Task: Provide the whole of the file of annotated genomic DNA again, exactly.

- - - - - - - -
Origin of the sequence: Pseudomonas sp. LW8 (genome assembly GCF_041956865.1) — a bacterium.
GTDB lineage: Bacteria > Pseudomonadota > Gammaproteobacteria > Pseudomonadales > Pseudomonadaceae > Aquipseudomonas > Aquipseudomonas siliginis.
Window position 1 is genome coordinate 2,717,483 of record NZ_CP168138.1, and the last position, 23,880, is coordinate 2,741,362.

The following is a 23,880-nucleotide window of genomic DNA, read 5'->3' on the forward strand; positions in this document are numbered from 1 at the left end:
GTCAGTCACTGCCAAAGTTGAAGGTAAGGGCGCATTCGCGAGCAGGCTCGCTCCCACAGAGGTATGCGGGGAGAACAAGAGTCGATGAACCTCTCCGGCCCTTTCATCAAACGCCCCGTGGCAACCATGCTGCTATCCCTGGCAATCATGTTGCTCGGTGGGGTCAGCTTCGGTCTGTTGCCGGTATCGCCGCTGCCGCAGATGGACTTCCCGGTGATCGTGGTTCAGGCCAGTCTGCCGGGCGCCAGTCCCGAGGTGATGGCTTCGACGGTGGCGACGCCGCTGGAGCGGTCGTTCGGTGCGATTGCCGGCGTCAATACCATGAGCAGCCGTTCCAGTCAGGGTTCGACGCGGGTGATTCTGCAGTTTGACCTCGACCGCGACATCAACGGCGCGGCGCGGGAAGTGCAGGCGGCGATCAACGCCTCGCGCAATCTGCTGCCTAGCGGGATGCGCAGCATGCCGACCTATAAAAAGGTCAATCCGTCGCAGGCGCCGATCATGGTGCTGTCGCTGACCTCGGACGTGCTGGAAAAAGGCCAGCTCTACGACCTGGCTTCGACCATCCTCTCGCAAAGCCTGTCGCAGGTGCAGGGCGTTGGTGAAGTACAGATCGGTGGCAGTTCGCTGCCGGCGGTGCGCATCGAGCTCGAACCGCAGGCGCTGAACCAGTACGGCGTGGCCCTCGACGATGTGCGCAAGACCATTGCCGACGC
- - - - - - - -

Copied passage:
Origin of the sequence: Pseudomonas sp. LW8 (genome assembly GCF_041956865.1) — a bacterium.
GTDB lineage: Bacteria > Pseudomonadota > Gammaproteobacteria > Pseudomonadales > Pseudomonadaceae > Aquipseudomonas > Aquipseudomonas siliginis.
Window position 1 is genome coordinate 2,717,483 of record NZ_CP168138.1, and the last position, 23,880, is coordinate 2,741,362.

The following is a 23,880-nucleotide window of genomic DNA, read 5'->3' on the forward strand; positions in this document are numbered from 1 at the left end:
GTCAGTCACTGCCAAAGTTGAAGGTAAGGGCGCATTCGCGAGCAGGCTCGCTCCCACAGAGGTATGCGGGGAGAACAAGAGTCGATGAACCTCTCCGGCCCTTTCATCAAACGCCCCGTGGCAACCATGCTGCTATCCCTGGCAATCATGTTGCTCGGTGGGGTCAGCTTCGGTCTGTTGCCGGTATCGCCGCTGCCGCAGATGGACTTCCCGGTGATCGTGGTTCAGGCCAGTCTGCCGGGCGCCAGTCCCGAGGTGATGGCTTCGACGGTGGCGACGCCGCTGGAGCGGTCGTTCGGTGCGATTGCCGGCGTCAATACCATGAGCAGCCGTTCCAGTCAGGGTTCGACGCGGGTGATTCTGCAGTTTGACCTCGACCGCGACATCAACGGCGCGGCGCGGGAAGTGCAGGCGGCGATCAACGCCTCGCGCAATCTGCTGCCTAGCGGGATGCGCAGCATGCCGACCTATAAAAAGGTCAATCCGTCGCAGGCGCCGATCATGGTGCTGTCGCTGACCTCGGACGTGCTGGAAAAAGGCCAGCTCTACGACCTGGCTTCGACCATCCTCTCGCAAAGCCTGTCGCAGGTGCAGGGCGTTGGTGAAGTACAGATCGGTGGCAGTTCGCTGCCGGCGGTGCGCATCGAGCTCGAACCGCAGGCGCTGAACCAGTACGGCGTGGCCCTCGACGATGTGCGCAAGACCATTGCCGACGC